As Indians vote through the rest of April and the first half of May, former-Financial Times journalist and author of Implosion: India’s Tryst with Reality John Elliott, assesses India’s foreign policy over the last five years. Looking at role of the country’s Prime Minister Narendra Modi (who is currently seeking re-election) Elliott argues why Modi’s achievements have failed to […]
In The Price of Aid: The Economic Cold War in India, David C. Engerman chronicles in meticulous detail the pulls and pressures India’s postcolonial state had to deal with in attempting to build a modern, prosperous and independent nation against the backdrop of an international Cold War. Did India’s policy of “non-alignment” offer its domestic interlocutors considerable leverage vis-à-vis the […]
As Indians vote in the country’s 17th parliamentary elections, Sarthak Bagchi (Ahmedabad University) goes on the campaign trail with Kanhaiya Kumar in Begusarai in what he argues is one of the key electoral contest in the 2019 Lok Sabha elections.
About a thousand miles away from the geographical ‘zero mile’ of India at Nyoutagpur, lies another ‘zero mile’ in a […]
“The Indian government has long recognised the need to upskill the country’s young people, especially those in rural areas. Some of the attempts to train a new generation however have failed to meet such a huge demand. Sidharth Balakrishna examines some of the practical challenges with the government’s schemes and suggested some potential solutions.
Recognising the urgent necessity of creating and […]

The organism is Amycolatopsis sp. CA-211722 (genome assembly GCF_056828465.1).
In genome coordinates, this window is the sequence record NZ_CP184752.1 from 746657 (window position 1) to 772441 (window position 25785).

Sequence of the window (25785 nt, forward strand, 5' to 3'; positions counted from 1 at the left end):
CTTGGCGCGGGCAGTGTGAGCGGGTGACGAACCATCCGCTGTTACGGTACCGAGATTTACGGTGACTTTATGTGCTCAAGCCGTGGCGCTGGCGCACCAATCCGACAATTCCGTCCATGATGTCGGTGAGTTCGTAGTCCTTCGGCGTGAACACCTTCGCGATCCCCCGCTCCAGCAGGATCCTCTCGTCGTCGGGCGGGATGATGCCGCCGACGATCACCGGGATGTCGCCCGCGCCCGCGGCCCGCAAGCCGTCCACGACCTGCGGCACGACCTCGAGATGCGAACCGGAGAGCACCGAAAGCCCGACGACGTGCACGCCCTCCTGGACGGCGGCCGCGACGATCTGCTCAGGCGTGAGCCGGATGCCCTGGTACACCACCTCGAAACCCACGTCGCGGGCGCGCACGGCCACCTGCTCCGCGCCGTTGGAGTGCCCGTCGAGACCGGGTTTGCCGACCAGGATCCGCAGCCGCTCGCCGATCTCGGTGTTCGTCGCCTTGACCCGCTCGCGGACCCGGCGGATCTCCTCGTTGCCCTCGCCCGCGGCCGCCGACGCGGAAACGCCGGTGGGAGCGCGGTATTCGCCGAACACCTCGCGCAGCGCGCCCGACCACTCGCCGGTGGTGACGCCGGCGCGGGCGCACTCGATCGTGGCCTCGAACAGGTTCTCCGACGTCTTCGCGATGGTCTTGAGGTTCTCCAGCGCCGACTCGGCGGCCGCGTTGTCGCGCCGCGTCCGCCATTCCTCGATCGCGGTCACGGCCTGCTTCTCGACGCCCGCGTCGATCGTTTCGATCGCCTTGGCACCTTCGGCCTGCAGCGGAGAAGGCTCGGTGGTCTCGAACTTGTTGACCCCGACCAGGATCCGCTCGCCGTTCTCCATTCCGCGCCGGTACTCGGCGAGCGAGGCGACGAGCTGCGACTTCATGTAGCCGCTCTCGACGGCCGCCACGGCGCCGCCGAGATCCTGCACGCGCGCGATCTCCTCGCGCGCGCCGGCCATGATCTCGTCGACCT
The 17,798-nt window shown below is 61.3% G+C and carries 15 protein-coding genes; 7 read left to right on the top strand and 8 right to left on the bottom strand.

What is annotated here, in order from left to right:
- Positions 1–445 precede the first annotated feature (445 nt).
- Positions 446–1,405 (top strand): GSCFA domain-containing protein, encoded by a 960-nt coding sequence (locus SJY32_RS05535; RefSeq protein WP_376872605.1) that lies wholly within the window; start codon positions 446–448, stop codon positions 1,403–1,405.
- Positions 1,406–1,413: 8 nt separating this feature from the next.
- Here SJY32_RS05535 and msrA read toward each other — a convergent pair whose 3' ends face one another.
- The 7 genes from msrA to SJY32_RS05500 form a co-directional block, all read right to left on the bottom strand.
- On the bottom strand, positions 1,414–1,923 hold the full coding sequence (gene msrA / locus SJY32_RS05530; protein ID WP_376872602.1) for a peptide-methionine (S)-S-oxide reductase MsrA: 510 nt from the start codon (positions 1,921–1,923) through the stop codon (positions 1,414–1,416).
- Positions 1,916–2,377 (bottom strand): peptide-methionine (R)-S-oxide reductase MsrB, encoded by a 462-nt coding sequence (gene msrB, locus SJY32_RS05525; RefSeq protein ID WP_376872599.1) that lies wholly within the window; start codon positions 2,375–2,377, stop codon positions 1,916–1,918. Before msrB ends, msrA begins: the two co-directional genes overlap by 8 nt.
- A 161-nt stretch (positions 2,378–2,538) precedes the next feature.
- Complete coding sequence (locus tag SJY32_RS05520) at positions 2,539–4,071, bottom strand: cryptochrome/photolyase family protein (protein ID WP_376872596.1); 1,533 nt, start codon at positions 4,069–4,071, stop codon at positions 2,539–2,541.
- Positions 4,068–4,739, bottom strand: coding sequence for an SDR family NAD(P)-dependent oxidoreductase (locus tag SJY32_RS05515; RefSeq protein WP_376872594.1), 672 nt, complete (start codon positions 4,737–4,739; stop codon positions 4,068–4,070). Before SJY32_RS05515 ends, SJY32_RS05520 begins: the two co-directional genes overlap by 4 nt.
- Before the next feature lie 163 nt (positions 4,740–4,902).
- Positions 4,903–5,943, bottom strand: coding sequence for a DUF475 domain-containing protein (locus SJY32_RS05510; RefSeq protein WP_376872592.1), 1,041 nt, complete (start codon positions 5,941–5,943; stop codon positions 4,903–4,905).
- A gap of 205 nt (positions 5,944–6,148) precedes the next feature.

The ‘Colombo Development Dialogues’ (CDD) is a collaborative initiative by the LSE South Asia Centre and the United Nations Development Programme in Sri Lanka, in partnership with Dilmah Tea, the Citra Social Innovation Lab and the Faculty of Graduate Studies, University of Colombo. The third Colombo Development Dialogues on ‘Refugees, Asylum-Seekers and the 2030 Agenda’ was held on 5 […]
Since the Taliban Regime was ousted by the US-led coalition forces, international initiatives have been trying to rebuild Afghanistan as a democratic and liberal state for a long-lasting peace. However, despite all efforts, Afghanistan is still far from being stable. As a significant reason, Emrah Ozdemir (Karatekin University, Turkey) investigates to what extent the interveners could understand the situation […]
It is thought that as economies liberalise, the state apparatus will withdraw from economic and social life. Lipika Kamra (O.P. Jindal Global University) argues, however, that in India the state has reorganised itself. Drawing on ethnographic research on new actors that are now a part of the state, she argues why the state’s role has expanded in post-liberalisation India.
While Myanmar is led by one of the world’s most recognisable female leaders, the country continues to possess a deeply traditional and patriarchal culture. Catriona Knapman explains what her and her fellow researchers discovered about social norms and expectations for young women activists in Myanmar wanting to become involved in the democratic process.
Myanmar has a traditional patriarchal culture, […]
As each South Asian country struggles with a fresh water crisis, Bilal Ahmad Pandow (South Asian Voluntary Association of Environmentalists) argues why a new water data sharing platform created by the United Nations, Google, and the European Commission could help countries around the region provide fresh, clean water to their citizens while helping the region to avoid future conflicts.
Abid Rehman (National University of Sciences and Technology, Islamabad) and Kinza Tahir (National University of Modern Languages, Islamabad) argue that in order to reduce external debt, Pakistan should focus on the non-debt-creating inflows of the economy, such as foreign direct investment and exports, rather than accumulating more debt-creating inflows in order to repay previous debt.
Pakistan’s troubled economy is one […]